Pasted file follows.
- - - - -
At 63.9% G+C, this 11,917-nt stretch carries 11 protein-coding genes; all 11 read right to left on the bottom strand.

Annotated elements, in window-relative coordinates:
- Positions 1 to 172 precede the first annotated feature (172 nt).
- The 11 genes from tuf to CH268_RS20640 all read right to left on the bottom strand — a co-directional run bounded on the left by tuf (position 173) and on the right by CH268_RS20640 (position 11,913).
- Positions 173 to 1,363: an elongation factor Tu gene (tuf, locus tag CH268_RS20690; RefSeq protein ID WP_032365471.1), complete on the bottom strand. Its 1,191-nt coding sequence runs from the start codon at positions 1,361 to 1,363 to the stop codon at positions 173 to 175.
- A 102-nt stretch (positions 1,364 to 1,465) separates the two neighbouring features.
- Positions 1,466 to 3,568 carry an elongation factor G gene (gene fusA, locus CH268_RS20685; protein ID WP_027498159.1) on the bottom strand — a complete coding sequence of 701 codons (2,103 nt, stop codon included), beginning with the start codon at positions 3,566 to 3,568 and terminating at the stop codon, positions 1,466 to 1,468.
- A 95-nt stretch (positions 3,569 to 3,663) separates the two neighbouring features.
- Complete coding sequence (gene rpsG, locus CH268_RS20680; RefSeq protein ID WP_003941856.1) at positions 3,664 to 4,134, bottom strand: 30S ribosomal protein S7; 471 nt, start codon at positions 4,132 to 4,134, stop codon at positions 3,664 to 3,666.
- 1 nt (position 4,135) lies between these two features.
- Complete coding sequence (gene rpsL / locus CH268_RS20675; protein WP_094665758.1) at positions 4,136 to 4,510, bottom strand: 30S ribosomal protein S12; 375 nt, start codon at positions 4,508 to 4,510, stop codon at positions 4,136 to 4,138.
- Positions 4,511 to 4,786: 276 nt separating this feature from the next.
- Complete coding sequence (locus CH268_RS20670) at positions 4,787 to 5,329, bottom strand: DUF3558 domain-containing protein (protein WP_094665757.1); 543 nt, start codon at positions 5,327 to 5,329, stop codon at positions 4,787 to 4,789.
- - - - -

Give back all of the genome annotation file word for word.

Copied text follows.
At 63.9% G+C, this 11,917-nt stretch carries 11 protein-coding genes; all 11 read right to left on the bottom strand.

Annotated elements, in window-relative coordinates:
- Positions 1 to 172 precede the first annotated feature (172 nt).
- The 11 genes from tuf to CH268_RS20640 all read right to left on the bottom strand — a co-directional run bounded on the left by tuf (position 173) and on the right by CH268_RS20640 (position 11,913).
- Positions 173 to 1,363: an elongation factor Tu gene (tuf, locus tag CH268_RS20690; RefSeq protein ID WP_032365471.1), complete on the bottom strand. Its 1,191-nt coding sequence runs from the start codon at positions 1,361 to 1,363 to the stop codon at positions 173 to 175.
- A 102-nt stretch (positions 1,364 to 1,465) separates the two neighbouring features.
- Positions 1,466 to 3,568 carry an elongation factor G gene (gene fusA, locus CH268_RS20685; protein ID WP_027498159.1) on the bottom strand — a complete coding sequence of 701 codons (2,103 nt, stop codon included), beginning with the start codon at positions 3,566 to 3,568 and terminating at the stop codon, positions 1,466 to 1,468.
- A 95-nt stretch (positions 3,569 to 3,663) separates the two neighbouring features.
- Complete coding sequence (gene rpsG, locus CH268_RS20680; RefSeq protein ID WP_003941856.1) at positions 3,664 to 4,134, bottom strand: 30S ribosomal protein S7; 471 nt, start codon at positions 4,132 to 4,134, stop codon at positions 3,664 to 3,666.
- 1 nt (position 4,135) lies between these two features.
- Complete coding sequence (gene rpsL / locus CH268_RS20675; protein WP_094665758.1) at positions 4,136 to 4,510, bottom strand: 30S ribosomal protein S12; 375 nt, start codon at positions 4,508 to 4,510, stop codon at positions 4,136 to 4,138.
- Positions 4,511 to 4,786: 276 nt separating this feature from the next.
- Complete coding sequence (locus CH268_RS20670) at positions 4,787 to 5,329, bottom strand: DUF3558 domain-containing protein (protein WP_094665757.1); 543 nt, start codon at positions 5,327 to 5,329, stop codon at positions 4,787 to 4,789.